We asked our local Englishwomen a few basic questions:
Q. What teacups make tea taste the best?
A. The English Tea Ladies deplore mugs, and shudder at Styrofoam. They serve their tea on bone china. “The more delicate flavors and aromas of the tea are much more noticeable,” explains Lauren Tucker. “Many of the older generation, they have their pieces that they use every day. My parents will use mugs, but they know if they have certain people over, they have to drink it out of bone china cups and saucer. It tastes different. It gives you a different mindset, drinking out of a cup and saucer.”
Q. But I’m in my 20s. Is that too young for vintage bone china?
A. An absolute no! In England, Tucker says, bone china is making a comeback among the young. “People have been going out and buying bone china. There have been a lot of vintage tea party scenes, and a lot of weddings now with vintage themes. It’s just so elegant, a formal way to entertain.”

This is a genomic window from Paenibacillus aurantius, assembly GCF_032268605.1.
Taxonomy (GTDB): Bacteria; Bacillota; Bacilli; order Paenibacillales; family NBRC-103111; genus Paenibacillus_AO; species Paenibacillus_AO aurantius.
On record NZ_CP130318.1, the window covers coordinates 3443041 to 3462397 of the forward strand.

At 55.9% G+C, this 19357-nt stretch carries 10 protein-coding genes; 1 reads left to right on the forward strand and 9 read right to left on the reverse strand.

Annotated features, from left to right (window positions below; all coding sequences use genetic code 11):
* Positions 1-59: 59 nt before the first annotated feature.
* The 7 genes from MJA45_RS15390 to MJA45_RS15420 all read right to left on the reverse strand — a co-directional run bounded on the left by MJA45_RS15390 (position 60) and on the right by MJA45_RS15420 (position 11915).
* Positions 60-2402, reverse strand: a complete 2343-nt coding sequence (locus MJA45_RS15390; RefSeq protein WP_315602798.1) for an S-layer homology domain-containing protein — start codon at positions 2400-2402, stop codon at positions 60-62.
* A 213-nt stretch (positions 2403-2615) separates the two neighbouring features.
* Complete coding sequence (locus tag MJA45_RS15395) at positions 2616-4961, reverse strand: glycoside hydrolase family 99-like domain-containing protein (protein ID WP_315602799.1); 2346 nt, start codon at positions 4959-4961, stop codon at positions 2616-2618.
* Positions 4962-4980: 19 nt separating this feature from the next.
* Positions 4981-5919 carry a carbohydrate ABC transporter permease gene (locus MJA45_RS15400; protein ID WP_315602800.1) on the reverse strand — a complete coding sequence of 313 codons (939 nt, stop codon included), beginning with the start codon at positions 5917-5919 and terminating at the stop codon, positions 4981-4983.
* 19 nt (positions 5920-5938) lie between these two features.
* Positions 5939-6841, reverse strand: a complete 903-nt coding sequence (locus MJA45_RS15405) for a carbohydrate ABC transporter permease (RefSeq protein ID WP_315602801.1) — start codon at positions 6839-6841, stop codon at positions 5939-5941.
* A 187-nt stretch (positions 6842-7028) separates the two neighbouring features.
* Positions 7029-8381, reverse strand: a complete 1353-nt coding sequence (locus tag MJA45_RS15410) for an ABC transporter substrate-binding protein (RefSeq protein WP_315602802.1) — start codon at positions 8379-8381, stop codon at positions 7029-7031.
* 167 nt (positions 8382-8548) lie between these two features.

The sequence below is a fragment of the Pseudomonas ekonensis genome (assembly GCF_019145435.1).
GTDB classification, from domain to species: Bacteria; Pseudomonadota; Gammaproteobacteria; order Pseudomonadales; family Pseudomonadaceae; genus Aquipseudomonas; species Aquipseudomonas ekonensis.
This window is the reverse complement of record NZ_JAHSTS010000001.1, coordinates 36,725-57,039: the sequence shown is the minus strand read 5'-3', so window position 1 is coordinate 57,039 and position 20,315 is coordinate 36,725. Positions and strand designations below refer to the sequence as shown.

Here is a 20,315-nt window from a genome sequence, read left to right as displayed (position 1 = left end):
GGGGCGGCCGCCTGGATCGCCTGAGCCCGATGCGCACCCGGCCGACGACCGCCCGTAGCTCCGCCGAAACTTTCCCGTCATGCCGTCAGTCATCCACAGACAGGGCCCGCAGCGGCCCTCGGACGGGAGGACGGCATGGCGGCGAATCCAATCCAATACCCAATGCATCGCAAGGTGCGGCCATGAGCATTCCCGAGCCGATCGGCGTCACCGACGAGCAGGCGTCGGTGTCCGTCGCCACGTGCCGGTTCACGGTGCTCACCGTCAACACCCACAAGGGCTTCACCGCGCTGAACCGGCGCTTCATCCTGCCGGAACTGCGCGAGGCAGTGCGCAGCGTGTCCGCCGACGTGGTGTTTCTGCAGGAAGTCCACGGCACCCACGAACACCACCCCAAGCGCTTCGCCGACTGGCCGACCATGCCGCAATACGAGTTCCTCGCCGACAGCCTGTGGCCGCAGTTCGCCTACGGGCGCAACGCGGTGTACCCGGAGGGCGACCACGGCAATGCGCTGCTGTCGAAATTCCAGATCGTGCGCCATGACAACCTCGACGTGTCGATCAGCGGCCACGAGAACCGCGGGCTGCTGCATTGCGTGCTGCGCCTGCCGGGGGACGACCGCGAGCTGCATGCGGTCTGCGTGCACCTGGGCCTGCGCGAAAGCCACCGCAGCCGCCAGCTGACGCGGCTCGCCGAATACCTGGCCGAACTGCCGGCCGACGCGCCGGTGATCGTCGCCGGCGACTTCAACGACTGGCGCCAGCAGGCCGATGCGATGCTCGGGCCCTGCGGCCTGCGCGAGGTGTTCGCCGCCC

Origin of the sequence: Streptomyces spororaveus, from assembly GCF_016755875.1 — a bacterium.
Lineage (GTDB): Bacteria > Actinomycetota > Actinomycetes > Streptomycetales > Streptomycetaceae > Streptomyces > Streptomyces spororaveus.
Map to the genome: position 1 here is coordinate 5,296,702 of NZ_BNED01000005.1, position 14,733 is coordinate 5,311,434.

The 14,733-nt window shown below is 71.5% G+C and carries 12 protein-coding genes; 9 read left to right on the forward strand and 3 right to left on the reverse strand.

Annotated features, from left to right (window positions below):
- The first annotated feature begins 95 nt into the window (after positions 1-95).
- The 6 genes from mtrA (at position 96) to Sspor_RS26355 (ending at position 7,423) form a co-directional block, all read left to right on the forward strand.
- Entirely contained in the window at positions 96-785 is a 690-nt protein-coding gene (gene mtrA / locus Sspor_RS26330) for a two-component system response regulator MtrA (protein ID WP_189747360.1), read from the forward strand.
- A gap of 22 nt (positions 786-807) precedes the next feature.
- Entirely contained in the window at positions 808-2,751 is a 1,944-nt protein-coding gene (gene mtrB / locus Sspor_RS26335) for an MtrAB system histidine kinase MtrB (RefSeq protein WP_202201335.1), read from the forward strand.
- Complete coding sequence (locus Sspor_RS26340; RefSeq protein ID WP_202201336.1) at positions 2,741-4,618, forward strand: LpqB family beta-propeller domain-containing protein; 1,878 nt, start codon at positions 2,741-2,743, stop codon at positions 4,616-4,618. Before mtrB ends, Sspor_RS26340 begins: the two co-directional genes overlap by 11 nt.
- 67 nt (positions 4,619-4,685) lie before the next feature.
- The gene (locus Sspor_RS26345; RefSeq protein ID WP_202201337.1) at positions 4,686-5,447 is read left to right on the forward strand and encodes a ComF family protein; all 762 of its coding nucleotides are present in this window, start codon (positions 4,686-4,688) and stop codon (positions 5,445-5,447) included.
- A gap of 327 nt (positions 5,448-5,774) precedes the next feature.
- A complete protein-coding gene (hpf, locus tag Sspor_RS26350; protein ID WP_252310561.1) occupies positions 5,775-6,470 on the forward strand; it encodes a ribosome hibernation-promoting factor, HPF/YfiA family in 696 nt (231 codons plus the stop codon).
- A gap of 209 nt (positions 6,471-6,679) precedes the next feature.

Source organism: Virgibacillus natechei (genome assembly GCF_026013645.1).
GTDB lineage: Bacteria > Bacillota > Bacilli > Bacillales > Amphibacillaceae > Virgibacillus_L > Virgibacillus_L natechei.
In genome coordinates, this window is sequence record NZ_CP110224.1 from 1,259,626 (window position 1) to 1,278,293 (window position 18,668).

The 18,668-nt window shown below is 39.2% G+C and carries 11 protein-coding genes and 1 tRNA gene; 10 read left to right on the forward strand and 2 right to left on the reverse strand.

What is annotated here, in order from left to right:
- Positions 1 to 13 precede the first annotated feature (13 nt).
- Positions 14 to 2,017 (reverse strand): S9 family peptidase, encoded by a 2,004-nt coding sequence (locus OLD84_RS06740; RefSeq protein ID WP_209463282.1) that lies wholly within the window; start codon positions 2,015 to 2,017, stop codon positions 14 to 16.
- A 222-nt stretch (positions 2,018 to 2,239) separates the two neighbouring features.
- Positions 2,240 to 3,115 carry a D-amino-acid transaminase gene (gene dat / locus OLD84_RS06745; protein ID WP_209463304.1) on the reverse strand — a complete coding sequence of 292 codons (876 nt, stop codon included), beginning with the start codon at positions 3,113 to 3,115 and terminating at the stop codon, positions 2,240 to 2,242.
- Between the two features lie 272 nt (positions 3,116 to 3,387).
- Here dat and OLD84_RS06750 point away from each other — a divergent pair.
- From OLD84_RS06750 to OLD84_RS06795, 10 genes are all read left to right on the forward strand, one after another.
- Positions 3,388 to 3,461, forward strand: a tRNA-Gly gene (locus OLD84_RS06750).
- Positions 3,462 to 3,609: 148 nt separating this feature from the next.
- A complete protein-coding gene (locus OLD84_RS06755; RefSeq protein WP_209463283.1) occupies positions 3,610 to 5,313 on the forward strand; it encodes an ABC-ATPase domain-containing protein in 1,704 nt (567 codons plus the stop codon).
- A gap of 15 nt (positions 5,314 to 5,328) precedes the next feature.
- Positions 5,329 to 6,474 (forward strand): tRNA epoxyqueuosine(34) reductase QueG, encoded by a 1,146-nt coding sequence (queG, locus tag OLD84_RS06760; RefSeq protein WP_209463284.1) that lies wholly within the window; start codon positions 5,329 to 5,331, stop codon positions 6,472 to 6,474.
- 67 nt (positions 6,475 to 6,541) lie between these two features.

Q. I saw this china cup I like at an estate sale. What’s a good way to tell if it’s good?
A. Drop it on the floor. Just kidding! However, the English Tea Ladies have a secret about bone china: If it’s good, you can drop it, and it won’t break. “Apparently, the china itself is maybe 25 percent real bones, animal bones,” says Tucker. “If it’s a real fine bone china, plate or cup, it shouldn’t break when it drops.” (Asked how often she has tested that theory, Tucker confesses she has not tested it often. “I used to work in a china shop in England,” she says. “I sold bone china. They used to tell us that; I never risked it.”)
Q. What kind of tea do they drink in England?
A. Ninety percent of tea in England is made with tea bags, the English Tea Ladies say. Alenka Lawrence, the British blogger, names Tetley as a popular brand.
Q. Finally: What goes in first, the tea or the milk?
A. The tea, advises Lawrence. “It’s terribly important. It’s a sign of what class you are,” she adds, sounding like Maggie Smith in “Downton Abbey.” “The thing is, if you’re upper class, you put the tea in first. If you’re lower class, the milk. The reason that was, apparently, is teacups used to be very, very fine porcelain. If you could put the hot tea in the cup without it breaking, it’s a sign that it’s good enough.”